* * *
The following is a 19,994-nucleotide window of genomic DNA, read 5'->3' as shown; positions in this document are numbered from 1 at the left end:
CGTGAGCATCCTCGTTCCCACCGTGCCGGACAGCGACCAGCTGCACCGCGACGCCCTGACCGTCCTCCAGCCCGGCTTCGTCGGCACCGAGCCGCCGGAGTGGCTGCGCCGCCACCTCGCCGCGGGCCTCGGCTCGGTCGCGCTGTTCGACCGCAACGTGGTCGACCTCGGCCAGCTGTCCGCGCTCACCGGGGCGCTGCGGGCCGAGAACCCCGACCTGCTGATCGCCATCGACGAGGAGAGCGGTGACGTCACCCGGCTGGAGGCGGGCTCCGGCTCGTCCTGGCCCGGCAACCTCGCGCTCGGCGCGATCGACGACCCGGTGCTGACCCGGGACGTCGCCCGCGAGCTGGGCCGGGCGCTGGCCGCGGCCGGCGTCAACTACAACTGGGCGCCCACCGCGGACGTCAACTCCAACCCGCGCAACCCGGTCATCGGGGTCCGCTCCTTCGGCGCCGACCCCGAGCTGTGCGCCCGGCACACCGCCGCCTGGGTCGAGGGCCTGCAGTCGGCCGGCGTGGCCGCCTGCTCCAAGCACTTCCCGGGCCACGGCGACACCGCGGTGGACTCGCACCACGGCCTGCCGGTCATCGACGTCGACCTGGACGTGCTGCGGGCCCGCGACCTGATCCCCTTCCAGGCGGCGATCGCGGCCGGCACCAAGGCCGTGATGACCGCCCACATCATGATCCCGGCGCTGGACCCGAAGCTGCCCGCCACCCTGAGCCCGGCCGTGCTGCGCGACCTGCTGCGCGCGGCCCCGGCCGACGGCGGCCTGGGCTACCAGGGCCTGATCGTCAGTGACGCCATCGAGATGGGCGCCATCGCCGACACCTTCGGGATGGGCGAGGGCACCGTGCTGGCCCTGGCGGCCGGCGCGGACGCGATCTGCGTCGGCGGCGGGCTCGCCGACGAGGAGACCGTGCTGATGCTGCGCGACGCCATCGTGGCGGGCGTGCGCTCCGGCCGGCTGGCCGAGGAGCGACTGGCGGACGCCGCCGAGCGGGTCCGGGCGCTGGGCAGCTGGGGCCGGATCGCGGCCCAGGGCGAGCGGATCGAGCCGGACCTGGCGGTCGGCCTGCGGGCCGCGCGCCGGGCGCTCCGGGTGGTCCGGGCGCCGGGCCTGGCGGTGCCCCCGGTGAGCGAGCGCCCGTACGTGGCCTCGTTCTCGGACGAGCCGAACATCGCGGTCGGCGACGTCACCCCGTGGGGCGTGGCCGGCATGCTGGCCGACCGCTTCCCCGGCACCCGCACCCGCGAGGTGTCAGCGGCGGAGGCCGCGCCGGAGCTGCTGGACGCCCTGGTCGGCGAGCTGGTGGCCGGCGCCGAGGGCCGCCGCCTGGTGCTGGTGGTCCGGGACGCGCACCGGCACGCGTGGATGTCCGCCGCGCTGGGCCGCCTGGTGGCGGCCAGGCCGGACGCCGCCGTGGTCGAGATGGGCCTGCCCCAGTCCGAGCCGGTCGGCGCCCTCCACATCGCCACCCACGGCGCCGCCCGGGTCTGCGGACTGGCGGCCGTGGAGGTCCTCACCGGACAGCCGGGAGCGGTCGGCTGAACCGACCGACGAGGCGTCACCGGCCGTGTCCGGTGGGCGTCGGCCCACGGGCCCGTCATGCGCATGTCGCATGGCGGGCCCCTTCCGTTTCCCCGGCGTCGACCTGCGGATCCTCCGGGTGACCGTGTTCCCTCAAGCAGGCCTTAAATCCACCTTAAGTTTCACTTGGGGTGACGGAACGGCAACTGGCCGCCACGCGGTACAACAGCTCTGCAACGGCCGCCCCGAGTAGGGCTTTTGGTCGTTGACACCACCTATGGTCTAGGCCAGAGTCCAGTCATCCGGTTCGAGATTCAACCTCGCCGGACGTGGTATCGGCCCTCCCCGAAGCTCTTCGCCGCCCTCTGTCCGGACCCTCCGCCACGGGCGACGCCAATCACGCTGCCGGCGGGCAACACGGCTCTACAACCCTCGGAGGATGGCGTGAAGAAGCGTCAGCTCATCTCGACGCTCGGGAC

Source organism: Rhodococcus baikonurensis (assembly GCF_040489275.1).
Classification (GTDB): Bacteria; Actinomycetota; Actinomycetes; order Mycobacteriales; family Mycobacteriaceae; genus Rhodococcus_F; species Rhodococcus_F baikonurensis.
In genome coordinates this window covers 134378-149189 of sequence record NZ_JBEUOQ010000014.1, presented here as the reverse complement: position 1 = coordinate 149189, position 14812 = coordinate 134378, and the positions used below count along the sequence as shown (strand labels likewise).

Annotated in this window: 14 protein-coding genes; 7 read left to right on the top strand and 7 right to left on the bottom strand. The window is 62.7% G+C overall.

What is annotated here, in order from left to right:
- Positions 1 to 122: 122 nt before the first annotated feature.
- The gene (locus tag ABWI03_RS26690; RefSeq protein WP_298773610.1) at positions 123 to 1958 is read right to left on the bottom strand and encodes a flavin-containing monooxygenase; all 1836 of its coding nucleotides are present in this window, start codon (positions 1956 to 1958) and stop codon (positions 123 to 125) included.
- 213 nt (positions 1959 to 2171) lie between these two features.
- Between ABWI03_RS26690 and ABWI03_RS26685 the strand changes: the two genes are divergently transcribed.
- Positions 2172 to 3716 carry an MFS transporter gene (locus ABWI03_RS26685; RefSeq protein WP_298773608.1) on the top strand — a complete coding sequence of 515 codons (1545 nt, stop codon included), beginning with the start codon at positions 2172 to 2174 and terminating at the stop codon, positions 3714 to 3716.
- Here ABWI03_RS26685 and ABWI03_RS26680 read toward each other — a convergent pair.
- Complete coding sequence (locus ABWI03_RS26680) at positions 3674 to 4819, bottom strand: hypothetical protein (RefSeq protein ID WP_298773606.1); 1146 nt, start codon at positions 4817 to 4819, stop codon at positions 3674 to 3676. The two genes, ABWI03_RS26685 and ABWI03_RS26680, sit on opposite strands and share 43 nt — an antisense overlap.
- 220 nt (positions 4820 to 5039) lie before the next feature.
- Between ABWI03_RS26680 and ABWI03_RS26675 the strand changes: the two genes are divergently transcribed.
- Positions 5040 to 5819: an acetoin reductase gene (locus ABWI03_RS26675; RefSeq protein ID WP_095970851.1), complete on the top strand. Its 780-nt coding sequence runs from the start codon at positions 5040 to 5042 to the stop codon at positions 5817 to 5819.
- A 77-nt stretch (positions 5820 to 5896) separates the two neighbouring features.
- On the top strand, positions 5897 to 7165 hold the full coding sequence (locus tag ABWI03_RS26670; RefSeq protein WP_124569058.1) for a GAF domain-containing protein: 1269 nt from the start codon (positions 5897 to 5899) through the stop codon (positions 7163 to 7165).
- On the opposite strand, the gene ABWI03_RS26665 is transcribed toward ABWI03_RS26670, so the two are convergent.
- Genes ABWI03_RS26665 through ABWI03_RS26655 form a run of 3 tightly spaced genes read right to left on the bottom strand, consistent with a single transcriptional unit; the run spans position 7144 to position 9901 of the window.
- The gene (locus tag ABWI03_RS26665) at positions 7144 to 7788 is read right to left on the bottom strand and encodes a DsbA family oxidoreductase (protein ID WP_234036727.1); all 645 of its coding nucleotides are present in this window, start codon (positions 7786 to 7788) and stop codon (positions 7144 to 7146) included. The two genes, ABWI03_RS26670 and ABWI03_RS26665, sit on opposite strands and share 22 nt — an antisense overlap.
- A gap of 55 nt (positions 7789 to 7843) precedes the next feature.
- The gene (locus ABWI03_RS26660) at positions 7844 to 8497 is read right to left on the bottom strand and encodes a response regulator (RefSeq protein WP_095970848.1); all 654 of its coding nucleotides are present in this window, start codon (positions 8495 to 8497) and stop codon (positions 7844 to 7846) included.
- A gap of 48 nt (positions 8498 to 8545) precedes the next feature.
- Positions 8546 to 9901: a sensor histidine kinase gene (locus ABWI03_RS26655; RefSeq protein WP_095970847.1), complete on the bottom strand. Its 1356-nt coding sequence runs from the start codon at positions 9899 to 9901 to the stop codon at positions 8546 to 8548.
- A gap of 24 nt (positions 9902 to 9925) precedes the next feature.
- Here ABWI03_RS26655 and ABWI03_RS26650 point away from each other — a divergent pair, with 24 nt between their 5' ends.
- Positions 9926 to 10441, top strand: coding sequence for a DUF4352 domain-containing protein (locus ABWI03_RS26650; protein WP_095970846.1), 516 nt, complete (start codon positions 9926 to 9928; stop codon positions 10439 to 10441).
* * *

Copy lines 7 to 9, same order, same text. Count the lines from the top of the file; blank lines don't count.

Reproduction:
What is annotated here, in order from left to right:
- Positions 1 to 122: 122 nt before the first annotated feature.
- The gene (locus tag ABWI03_RS26690; RefSeq protein WP_298773610.1) at positions 123 to 1958 is read right to left on the bottom strand and encodes a flavin-containing monooxygenase; all 1836 of its coding nucleotides are present in this window, start codon (positions 1956 to 1958) and stop codon (positions 123 to 125) included.